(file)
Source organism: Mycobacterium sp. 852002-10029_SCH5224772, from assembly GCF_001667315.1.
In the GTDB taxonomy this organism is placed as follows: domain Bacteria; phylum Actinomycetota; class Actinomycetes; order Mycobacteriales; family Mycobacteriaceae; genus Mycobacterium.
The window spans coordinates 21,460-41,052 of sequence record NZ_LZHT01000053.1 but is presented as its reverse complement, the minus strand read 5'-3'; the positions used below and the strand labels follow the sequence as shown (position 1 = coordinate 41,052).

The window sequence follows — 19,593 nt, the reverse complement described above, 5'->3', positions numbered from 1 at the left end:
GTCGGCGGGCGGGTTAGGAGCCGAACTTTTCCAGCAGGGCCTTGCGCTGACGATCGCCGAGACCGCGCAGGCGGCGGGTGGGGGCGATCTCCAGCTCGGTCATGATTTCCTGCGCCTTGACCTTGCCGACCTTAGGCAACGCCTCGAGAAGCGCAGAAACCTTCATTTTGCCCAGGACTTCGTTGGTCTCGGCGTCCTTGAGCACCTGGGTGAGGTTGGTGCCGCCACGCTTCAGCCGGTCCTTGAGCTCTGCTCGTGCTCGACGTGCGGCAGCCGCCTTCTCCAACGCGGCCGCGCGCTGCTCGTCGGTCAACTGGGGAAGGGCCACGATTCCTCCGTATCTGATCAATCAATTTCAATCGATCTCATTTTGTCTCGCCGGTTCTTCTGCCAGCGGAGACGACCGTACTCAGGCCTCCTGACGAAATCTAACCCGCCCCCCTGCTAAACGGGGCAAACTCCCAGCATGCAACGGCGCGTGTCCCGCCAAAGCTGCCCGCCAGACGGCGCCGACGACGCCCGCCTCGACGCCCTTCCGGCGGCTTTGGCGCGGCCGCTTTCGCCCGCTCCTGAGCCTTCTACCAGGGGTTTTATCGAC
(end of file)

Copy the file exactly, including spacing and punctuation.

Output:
Source organism: Mycobacterium sp. 852002-10029_SCH5224772, from assembly GCF_001667315.1.
In the GTDB taxonomy this organism is placed as follows: domain Bacteria; phylum Actinomycetota; class Actinomycetes; order Mycobacteriales; family Mycobacteriaceae; genus Mycobacterium.
The window spans coordinates 21,460-41,052 of sequence record NZ_LZHT01000053.1 but is presented as its reverse complement, the minus strand read 5'-3'; the positions used below and the strand labels follow the sequence as shown (position 1 = coordinate 41,052).

The window sequence follows — 19,593 nt, the reverse complement described above, 5'->3', positions numbered from 1 at the left end:
GTCGGCGGGCGGGTTAGGAGCCGAACTTTTCCAGCAGGGCCTTGCGCTGACGATCGCCGAGACCGCGCAGGCGGCGGGTGGGGGCGATCTCCAGCTCGGTCATGATTTCCTGCGCCTTGACCTTGCCGACCTTAGGCAACGCCTCGAGAAGCGCAGAAACCTTCATTTTGCCCAGGACTTCGTTGGTCTCGGCGTCCTTGAGCACCTGGGTGAGGTTGGTGCCGCCACGCTTCAGCCGGTCCTTGAGCTCTGCTCGTGCTCGACGTGCGGCAGCCGCCTTCTCCAACGCGGCCGCGCGCTGCTCGTCGGTCAACTGGGGAAGGGCCACGATTCCTCCGTATCTGATCAATCAATTTCAATCGATCTCATTTTGTCTCGCCGGTTCTTCTGCCAGCGGAGACGACCGTACTCAGGCCTCCTGACGAAATCTAACCCGCCCCCCTGCTAAACGGGGCAAACTCCCAGCATGCAACGGCGCGTGTCCCGCCAAAGCTGCCCGCCAGACGGCGCCGACGACGCCCGCCTCGACGCCCTTCCGGCGGCTTTGGCGCGGCCGCTTTCGCCCGCTCCTGAGCCTTCTACCAGGGGTTTTATCGAC